I admit to being incredibly weak willed and easily influenced by others. I confess to having succumbed to peer pressure. Try as I might to go my own way, someone recommends a book to me, and I cannot resist reading it. I should be able to tune them out, ignore their suggestion, and find a good television show to watch. Sad to admit, we don’t have cable or any means of watching normal television. So, here I am following the crowd, blindly going along with what others suggest. I am easily influenced and overwhelmed by books.
I first learned of Desiring the Kingdom: Worship, Worldview, and Cultural Formation by James K. A. Smith last summer. I was at the ACCS conference when I fell in with the wrong crowd. (I should have known better than to have gone to such a sketchy conference.) Ty Fischer (from Pennsylvania) invited me to supper. Actually, he invited me to take him to supper since he didn’t have a car. We had fish and chips. I was basically quiet, but Ty talked constantly. He talked of theology, Christian education, food, the Amish people in his community, and a dozen other subjects. He told funny stories; he made profound comments; and he talked books and ideas, both at the meal and at the conference.
It was later, in one of the sessions when he mentioned Desiring the Kingdom. He didn’t just say, “This is a good book” or “You might like this book.” No, he said that it was one of the most important books ever written on Christian education. The same guy who lured me in by buying my supper the night before. My resistance was broken, almost. It was a while, several months in fact, before I ordered the book. Then I almost started it and noticed that is was not an easy read. Then it got into a stack of books somewhere, and I was safe.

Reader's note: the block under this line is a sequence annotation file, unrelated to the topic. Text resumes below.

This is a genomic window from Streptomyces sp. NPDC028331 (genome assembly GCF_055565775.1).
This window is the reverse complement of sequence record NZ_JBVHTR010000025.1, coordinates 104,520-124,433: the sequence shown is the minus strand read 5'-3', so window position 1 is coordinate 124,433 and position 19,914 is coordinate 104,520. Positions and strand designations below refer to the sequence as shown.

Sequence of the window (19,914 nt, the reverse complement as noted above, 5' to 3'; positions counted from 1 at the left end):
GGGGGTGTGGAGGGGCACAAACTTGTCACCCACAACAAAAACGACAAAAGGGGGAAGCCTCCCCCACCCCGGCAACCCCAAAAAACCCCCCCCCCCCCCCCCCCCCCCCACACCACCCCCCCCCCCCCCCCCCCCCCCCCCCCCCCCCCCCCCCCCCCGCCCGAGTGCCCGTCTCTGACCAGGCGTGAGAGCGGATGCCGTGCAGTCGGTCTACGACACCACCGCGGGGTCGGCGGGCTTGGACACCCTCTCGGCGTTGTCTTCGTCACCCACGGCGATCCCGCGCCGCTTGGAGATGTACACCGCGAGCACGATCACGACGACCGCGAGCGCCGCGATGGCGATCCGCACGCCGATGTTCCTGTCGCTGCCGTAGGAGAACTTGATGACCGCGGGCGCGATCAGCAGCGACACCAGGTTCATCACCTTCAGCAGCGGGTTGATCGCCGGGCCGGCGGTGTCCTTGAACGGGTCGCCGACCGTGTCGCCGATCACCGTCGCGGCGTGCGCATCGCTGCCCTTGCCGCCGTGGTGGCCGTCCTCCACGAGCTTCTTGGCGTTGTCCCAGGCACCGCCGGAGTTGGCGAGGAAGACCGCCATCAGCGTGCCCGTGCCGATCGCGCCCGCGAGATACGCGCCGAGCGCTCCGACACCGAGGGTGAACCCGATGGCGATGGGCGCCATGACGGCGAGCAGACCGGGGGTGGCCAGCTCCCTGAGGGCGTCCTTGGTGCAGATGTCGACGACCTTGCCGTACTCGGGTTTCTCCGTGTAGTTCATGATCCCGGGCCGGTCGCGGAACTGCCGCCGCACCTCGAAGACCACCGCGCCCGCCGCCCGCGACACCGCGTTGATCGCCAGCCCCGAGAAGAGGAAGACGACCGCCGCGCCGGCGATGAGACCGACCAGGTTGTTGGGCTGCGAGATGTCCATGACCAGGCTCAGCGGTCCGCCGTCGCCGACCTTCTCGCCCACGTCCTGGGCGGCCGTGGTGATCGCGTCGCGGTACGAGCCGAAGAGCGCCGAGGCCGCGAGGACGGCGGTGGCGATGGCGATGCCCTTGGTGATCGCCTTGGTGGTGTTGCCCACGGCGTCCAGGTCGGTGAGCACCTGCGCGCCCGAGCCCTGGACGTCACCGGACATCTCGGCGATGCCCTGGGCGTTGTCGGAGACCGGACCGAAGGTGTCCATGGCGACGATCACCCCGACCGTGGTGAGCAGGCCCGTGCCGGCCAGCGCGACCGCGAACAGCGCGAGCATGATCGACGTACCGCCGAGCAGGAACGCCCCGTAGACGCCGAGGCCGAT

This week, however, I pulled the book out and started it again. It is not easy or predictable reading, so I was almost able to scan a few pages, nod intelligently like I was understanding it, and then put it away. There is still hope for me, for I am only on page 62 of the book. I keep having two recurring thoughts: First, is my profound literary analysis: “This ain’t easy readin’.” The second is this numbing awareness that Ty was right about the importance of this book in regard to Christian education.
Believe me, I am not normally easily swayed by Pennsylvania folks, but another person from that area, Gregory Baus, had a bad influence on me as well. He has been trouble ever since I first met him via e-mails when I first began researching Herman Dooyeweerd. (Dooyeweerd himself, though long dead, tends to draw a dangerous crowd around him. It is hard to resist the book recommendations of Dooyeweerd’s fans.) Gregory, who currently lives and teaches in China, recommended Michael Horton’s book The Christian Faith: A Systematic Theology for Pilgrims on the Way. I am only on page 55 of this book and it goes for nearly a million pages. It is slow read. And I know that there are theological sword fights between Dr. Horton and other Reformed people that I like. But, as I said, I am weak. So I keep reading and marveling at this book. Part One is called “Knowing God: The Presuppositions of Theology.” Try as I might to get away from this weight-lifters’ book, I cannot resist reading from it.
All this would be bad enough if it were all. Dangerous Calling by Paul David Tripp was recommended by several fellow pastors. A Taste of Heaven: Worship in the Light of Eternity was recommended by Nathan Clark George when he came by in April to do a music seminar. Nathan was using to book for a series of Sunday school classes. On Kuyper and the new Kuyper biography were recommend by Steve Bishop (an Englishman), while another Kuyper book, Creating a Christian Worldview: Abraham Kuyper’s Lectures on Calvinism by Peter Heslam was recommended by Harry Van Dyke. (See my previous post on Kuyper: https://benhouseblog.wordpress.com/2013/05/19/never-enough-about-kuyper/)
Andrew Sandlin recommends everything by E. M. Bounds and a lot of books by others. George Grant recommends Spurgeon’s Lectures to My Students (an old book) and Tim Keller’s Center Church. Sandlin and Grant are both bullies. They threaten harm if I am not reading what they recommend.
I can hardly find a book in my surroundings, and I do mean surroundings, that was not foisted upon me by some person, book review, or even in some cases, by the authors themselves. My life is a gauntlet of books, book recommendations, bibliographies, new books by favorite authors, new favorite authors, book sales, books I receive as gifts, and on it goes. And, I am too weak to resist.